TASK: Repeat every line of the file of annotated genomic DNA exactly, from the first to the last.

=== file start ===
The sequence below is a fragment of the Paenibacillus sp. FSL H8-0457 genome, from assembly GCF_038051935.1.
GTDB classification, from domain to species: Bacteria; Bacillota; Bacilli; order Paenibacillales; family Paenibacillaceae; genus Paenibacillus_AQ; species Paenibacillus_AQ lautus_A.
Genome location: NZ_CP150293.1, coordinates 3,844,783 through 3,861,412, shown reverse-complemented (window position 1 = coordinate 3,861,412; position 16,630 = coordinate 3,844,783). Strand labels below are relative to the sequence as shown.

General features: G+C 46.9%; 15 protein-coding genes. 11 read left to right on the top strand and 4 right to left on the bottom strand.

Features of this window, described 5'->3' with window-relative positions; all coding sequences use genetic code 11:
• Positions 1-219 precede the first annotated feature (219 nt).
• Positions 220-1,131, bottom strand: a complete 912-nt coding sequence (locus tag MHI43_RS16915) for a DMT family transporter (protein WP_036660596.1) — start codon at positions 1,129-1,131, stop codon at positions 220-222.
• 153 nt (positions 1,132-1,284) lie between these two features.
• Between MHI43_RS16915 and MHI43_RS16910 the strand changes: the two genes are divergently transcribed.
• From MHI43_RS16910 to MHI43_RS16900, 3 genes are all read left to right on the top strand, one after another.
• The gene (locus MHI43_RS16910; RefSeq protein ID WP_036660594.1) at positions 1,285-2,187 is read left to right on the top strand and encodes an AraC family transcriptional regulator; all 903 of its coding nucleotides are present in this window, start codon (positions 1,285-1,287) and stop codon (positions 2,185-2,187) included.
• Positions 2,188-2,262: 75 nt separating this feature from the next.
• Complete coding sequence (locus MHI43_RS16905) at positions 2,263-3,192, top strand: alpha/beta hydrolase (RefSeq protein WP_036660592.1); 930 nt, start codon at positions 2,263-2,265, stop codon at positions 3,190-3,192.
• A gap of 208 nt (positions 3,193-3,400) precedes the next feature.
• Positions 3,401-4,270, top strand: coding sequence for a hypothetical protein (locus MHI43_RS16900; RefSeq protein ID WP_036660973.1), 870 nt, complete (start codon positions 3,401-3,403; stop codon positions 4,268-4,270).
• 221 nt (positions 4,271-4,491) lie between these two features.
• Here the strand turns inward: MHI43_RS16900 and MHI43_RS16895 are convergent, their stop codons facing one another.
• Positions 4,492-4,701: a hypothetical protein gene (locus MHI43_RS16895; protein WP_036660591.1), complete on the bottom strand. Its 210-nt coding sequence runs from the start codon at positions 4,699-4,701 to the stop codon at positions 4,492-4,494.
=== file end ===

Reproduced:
The sequence below is a fragment of the Paenibacillus sp. FSL H8-0457 genome, from assembly GCF_038051935.1.
GTDB classification, from domain to species: Bacteria; Bacillota; Bacilli; order Paenibacillales; family Paenibacillaceae; genus Paenibacillus_AQ; species Paenibacillus_AQ lautus_A.
Genome location: NZ_CP150293.1, coordinates 3,844,783 through 3,861,412, shown reverse-complemented (window position 1 = coordinate 3,861,412; position 16,630 = coordinate 3,844,783). Strand labels below are relative to the sequence as shown.

General features: G+C 46.9%; 15 protein-coding genes. 11 read left to right on the top strand and 4 right to left on the bottom strand.

Features of this window, described 5'->3' with window-relative positions; all coding sequences use genetic code 11:
• Positions 1-219 precede the first annotated feature (219 nt).
• Positions 220-1,131, bottom strand: a complete 912-nt coding sequence (locus tag MHI43_RS16915) for a DMT family transporter (protein WP_036660596.1) — start codon at positions 1,129-1,131, stop codon at positions 220-222.
• 153 nt (positions 1,132-1,284) lie between these two features.
• Between MHI43_RS16915 and MHI43_RS16910 the strand changes: the two genes are divergently transcribed.
• From MHI43_RS16910 to MHI43_RS16900, 3 genes are all read left to right on the top strand, one after another.
• The gene (locus MHI43_RS16910; RefSeq protein ID WP_036660594.1) at positions 1,285-2,187 is read left to right on the top strand and encodes an AraC family transcriptional regulator; all 903 of its coding nucleotides are present in this window, start codon (positions 1,285-1,287) and stop codon (positions 2,185-2,187) included.
• Positions 2,188-2,262: 75 nt separating this feature from the next.
• Complete coding sequence (locus MHI43_RS16905) at positions 2,263-3,192, top strand: alpha/beta hydrolase (RefSeq protein WP_036660592.1); 930 nt, start codon at positions 2,263-2,265, stop codon at positions 3,190-3,192.
• A gap of 208 nt (positions 3,193-3,400) precedes the next feature.
• Positions 3,401-4,270, top strand: coding sequence for a hypothetical protein (locus MHI43_RS16900; RefSeq protein ID WP_036660973.1), 870 nt, complete (start codon positions 3,401-3,403; stop codon positions 4,268-4,270).
• 221 nt (positions 4,271-4,491) lie between these two features.
• Here the strand turns inward: MHI43_RS16900 and MHI43_RS16895 are convergent, their stop codons facing one another.
• Positions 4,492-4,701: a hypothetical protein gene (locus MHI43_RS16895; protein WP_036660591.1), complete on the bottom strand. Its 210-nt coding sequence runs from the start codon at positions 4,699-4,701 to the stop codon at positions 4,492-4,494.